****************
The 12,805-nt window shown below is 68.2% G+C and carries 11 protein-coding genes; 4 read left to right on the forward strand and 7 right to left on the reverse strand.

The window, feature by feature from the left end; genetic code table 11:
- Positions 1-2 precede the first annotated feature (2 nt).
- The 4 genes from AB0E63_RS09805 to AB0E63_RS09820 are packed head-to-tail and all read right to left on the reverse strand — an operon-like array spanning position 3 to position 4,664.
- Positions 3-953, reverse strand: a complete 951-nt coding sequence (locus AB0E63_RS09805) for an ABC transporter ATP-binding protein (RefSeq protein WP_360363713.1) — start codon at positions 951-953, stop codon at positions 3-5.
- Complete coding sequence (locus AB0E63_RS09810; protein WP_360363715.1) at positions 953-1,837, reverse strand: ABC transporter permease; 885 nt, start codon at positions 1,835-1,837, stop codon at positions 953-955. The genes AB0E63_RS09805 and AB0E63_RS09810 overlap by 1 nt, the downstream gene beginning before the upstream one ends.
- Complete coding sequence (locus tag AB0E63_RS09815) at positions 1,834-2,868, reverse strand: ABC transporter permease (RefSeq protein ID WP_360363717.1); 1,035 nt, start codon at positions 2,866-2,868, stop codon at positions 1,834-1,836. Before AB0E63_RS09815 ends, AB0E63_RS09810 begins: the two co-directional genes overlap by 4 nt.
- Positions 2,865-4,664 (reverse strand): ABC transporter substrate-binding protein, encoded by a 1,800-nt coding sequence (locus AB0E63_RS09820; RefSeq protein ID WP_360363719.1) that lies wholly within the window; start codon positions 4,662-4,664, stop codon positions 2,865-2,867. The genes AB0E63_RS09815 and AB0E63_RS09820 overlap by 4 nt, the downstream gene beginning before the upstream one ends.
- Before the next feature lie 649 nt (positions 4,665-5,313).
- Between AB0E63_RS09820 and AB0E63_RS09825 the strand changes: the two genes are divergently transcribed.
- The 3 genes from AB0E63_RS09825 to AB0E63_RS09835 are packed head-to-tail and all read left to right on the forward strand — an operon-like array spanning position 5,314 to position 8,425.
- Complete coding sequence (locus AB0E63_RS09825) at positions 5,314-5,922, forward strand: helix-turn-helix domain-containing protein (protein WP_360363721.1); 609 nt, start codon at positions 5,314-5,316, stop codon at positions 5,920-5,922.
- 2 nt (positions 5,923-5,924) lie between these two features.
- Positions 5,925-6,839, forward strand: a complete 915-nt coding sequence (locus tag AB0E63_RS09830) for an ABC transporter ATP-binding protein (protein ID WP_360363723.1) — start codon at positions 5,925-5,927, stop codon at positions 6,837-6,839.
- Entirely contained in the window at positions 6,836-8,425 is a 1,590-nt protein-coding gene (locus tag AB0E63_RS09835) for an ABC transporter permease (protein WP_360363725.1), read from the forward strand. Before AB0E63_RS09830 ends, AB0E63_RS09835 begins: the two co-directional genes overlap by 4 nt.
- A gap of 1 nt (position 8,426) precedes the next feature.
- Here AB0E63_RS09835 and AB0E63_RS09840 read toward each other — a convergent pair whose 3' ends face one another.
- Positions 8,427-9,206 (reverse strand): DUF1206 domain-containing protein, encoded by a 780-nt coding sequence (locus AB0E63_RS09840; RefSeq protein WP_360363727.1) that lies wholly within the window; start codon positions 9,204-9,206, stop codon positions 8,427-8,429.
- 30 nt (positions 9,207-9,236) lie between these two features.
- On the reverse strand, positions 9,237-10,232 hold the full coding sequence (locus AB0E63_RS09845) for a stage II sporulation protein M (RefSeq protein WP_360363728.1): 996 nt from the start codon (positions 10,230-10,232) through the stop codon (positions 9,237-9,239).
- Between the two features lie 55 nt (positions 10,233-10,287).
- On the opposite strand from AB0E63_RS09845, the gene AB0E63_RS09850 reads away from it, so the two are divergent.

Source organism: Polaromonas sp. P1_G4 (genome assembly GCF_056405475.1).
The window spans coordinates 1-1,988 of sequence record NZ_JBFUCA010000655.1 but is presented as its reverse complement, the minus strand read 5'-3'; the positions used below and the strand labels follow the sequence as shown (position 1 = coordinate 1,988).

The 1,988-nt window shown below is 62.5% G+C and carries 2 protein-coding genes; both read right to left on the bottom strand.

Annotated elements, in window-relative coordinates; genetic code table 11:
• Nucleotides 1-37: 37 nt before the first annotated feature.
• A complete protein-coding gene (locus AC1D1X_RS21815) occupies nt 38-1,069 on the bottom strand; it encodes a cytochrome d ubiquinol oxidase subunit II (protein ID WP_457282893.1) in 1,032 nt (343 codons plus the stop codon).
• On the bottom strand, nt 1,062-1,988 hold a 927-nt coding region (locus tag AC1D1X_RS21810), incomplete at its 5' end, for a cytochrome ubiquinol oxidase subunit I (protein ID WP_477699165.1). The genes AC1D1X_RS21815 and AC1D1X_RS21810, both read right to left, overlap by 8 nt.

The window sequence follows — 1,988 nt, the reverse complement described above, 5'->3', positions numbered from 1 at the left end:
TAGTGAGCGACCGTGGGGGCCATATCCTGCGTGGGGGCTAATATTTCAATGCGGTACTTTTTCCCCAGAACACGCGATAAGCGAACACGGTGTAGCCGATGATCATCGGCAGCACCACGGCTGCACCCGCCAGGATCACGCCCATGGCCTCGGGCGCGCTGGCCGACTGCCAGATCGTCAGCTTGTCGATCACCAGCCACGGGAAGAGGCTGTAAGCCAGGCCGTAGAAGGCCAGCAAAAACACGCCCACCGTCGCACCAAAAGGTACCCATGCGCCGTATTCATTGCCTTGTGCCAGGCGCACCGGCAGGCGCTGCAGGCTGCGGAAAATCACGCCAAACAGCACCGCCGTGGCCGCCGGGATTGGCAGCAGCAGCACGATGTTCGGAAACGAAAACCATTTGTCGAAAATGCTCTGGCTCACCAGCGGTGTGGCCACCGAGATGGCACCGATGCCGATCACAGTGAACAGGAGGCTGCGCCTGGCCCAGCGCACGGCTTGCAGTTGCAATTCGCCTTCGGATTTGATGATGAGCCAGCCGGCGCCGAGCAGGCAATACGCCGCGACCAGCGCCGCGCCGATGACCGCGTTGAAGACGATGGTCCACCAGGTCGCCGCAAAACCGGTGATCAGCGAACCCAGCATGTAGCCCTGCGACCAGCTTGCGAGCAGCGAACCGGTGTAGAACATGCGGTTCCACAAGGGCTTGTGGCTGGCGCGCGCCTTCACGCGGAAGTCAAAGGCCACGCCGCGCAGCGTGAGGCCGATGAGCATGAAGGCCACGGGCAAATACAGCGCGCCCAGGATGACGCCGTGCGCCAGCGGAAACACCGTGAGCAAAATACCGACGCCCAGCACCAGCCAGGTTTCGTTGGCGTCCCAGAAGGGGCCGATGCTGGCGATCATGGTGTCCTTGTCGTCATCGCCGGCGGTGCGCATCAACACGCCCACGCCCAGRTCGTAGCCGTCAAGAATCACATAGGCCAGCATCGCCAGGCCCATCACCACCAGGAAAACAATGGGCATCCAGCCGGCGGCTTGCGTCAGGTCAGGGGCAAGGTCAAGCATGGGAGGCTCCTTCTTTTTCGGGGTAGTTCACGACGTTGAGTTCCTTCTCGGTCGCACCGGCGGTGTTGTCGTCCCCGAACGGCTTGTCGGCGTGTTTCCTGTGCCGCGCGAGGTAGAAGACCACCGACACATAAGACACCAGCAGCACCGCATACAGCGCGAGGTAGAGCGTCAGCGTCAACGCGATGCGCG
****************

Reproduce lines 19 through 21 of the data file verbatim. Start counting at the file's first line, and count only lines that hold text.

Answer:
- 30 nt (positions 9,207-9,236) lie between these two features.
- On the reverse strand, positions 9,237-10,232 hold the full coding sequence (locus AB0E63_RS09845) for a stage II sporulation protein M (RefSeq protein WP_360363728.1): 996 nt from the start codon (positions 10,230-10,232) through the stop codon (positions 9,237-9,239).
- Between the two features lie 55 nt (positions 10,233-10,287).